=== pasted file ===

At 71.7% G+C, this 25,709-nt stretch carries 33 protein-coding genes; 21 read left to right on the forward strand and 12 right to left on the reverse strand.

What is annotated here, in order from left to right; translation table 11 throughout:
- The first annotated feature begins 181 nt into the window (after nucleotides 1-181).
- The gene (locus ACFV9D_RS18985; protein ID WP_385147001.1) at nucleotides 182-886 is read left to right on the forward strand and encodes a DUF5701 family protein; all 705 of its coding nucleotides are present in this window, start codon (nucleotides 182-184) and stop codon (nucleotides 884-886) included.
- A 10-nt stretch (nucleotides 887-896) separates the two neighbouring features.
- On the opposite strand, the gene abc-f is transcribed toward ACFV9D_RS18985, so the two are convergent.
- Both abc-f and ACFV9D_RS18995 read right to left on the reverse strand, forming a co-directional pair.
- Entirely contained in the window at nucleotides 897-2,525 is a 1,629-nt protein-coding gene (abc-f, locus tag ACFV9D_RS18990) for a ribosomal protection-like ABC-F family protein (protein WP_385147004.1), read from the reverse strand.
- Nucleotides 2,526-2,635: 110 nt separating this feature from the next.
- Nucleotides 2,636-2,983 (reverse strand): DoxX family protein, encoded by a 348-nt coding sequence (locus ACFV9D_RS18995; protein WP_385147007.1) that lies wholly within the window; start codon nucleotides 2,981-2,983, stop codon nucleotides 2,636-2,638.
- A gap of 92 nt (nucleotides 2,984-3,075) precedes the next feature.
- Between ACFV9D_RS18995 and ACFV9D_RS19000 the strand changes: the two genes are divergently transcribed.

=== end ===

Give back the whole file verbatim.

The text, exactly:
At 71.7% G+C, this 25,709-nt stretch carries 33 protein-coding genes; 21 read left to right on the forward strand and 12 right to left on the reverse strand.

What is annotated here, in order from left to right; translation table 11 throughout:
- The first annotated feature begins 181 nt into the window (after nucleotides 1-181).
- The gene (locus ACFV9D_RS18985; protein ID WP_385147001.1) at nucleotides 182-886 is read left to right on the forward strand and encodes a DUF5701 family protein; all 705 of its coding nucleotides are present in this window, start codon (nucleotides 182-184) and stop codon (nucleotides 884-886) included.
- A 10-nt stretch (nucleotides 887-896) separates the two neighbouring features.
- On the opposite strand, the gene abc-f is transcribed toward ACFV9D_RS18985, so the two are convergent.
- Both abc-f and ACFV9D_RS18995 read right to left on the reverse strand, forming a co-directional pair.
- Entirely contained in the window at nucleotides 897-2,525 is a 1,629-nt protein-coding gene (abc-f, locus tag ACFV9D_RS18990) for a ribosomal protection-like ABC-F family protein (protein WP_385147004.1), read from the reverse strand.
- Nucleotides 2,526-2,635: 110 nt separating this feature from the next.
- Nucleotides 2,636-2,983 (reverse strand): DoxX family protein, encoded by a 348-nt coding sequence (locus ACFV9D_RS18995; protein WP_385147007.1) that lies wholly within the window; start codon nucleotides 2,981-2,983, stop codon nucleotides 2,636-2,638.
- A gap of 92 nt (nucleotides 2,984-3,075) precedes the next feature.
- Between ACFV9D_RS18995 and ACFV9D_RS19000 the strand changes: the two genes are divergently transcribed.